“He was my musical brother.” That’s how BobCats lead guitarist and keyboardist Danny Casavant describes his former band mate, Bob White. In what came as a “complete shock” to family, friends and fans, White, the lead singer and guitarist of the beloved Vancouver pub rockers, died suddenly on February 3. He was 65. No cause of death has been given. “We had no advanced warning whatsoever,” says Casavant. “We had gigs booked well into the year all over town.”
White was a lovable, longtime fixture of the West End. He was a musician’s musician and a consummate performer, and was beloved by his fans. Those followers passionately danced and partied with White and the BobCats for a run of “16 years less two months,” says Casavant, at the Dover Arms Pub on Denman Street, every Sunday from 4 to 8pm.
“Sunday was our busiest day of the week, thanks to the BobCats,” says Tristan Vanin, manager of the Dover Arms since 2005. “They had a huge following. People came in from all parts of Vancouver. It was like church in here on Sundays. Everybody loved Bob and loved to dance to the BobCats.”
Vanin was also caught completely off guard by White’s sudden passing. “I was speechless,” he says. “He was in the pub just a few days earlier and said he wasn’t feeling well.”
Besides the Sunday gig, White was a regular at the pub. He lived just two blocks away.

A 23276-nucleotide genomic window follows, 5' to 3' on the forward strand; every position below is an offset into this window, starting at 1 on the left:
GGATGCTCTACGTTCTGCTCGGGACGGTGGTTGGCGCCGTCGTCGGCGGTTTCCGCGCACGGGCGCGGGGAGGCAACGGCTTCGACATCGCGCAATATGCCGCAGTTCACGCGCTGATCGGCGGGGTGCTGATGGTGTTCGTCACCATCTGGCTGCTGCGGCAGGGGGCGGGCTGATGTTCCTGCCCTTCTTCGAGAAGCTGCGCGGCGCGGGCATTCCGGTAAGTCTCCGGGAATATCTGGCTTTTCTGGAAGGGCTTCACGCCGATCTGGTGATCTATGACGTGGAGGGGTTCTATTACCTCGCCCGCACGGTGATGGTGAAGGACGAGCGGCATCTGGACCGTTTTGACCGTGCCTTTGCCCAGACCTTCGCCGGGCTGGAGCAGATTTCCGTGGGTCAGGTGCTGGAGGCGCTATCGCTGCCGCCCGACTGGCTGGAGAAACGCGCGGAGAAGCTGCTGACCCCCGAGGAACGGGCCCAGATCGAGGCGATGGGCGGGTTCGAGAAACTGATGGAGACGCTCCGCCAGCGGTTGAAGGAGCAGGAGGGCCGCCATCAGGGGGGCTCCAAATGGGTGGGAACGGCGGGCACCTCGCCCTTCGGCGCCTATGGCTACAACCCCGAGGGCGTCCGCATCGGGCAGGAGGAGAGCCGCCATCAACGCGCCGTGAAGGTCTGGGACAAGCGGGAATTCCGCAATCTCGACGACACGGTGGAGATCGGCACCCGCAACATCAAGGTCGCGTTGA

White came of age in the extremely fertile Winnipeg rock ’n’ roll scene of the 1960s, cutting his musical teeth alongside superstars like the Guess Who and Neil Young. He played in a string of Winnipeg bands like the Faction, the Back Pages, Justin Tyme, and the Spice before relocating to Vancouver in the early ’80s. Here on the West Coast, he formed Fat City, which became a mainstay at Expo 86, with Casavant. In 1990, White began another long run as guitarist of the Surreal McCoys, who rocked the Roxy several nights a week until ’98.
When the BobCats started playing at the Dover Arms back in 2001, they were an immediate hit and a stroke of booking genius, according to Casavant. “Most musicians were gigging Friday and Saturday, so Sunday was a free day. There was no competition! We played a wide array of music from the ’50s and ’60s, and it really resonated with the crowd right away. Bob was the focal point of it all.”
For many, Sundays in the West End just won’t be the same without the BobCats to dance to. “We watched life happen in that room as we played,” reminisces Casavant. “People who met on the dance floor went on to get married, that sort of thing.”
There are several events planned in the coming weeks to remember White:
• A Surreal McCoys reunion on Wednesday, Mar. 8, at the Roxy
• A White tribute featuring the surviving Bobcats and special guests on Friday, Mar. 10, at Federico’s Supper Club
• A “celebration of life,” with speaking and musical performances, on Sunday, Mar. 19, at the Dover Arms
Asked how he thinks White will be remembered, Casavant doesn’t hesitate. “Bob was a great musician, front man and singer. He had the ‘X’ factor. He had the rare ability to project a real joy through his performance, and he’ll be deeply missed. It still hasn’t fully hit me that he’s gone.”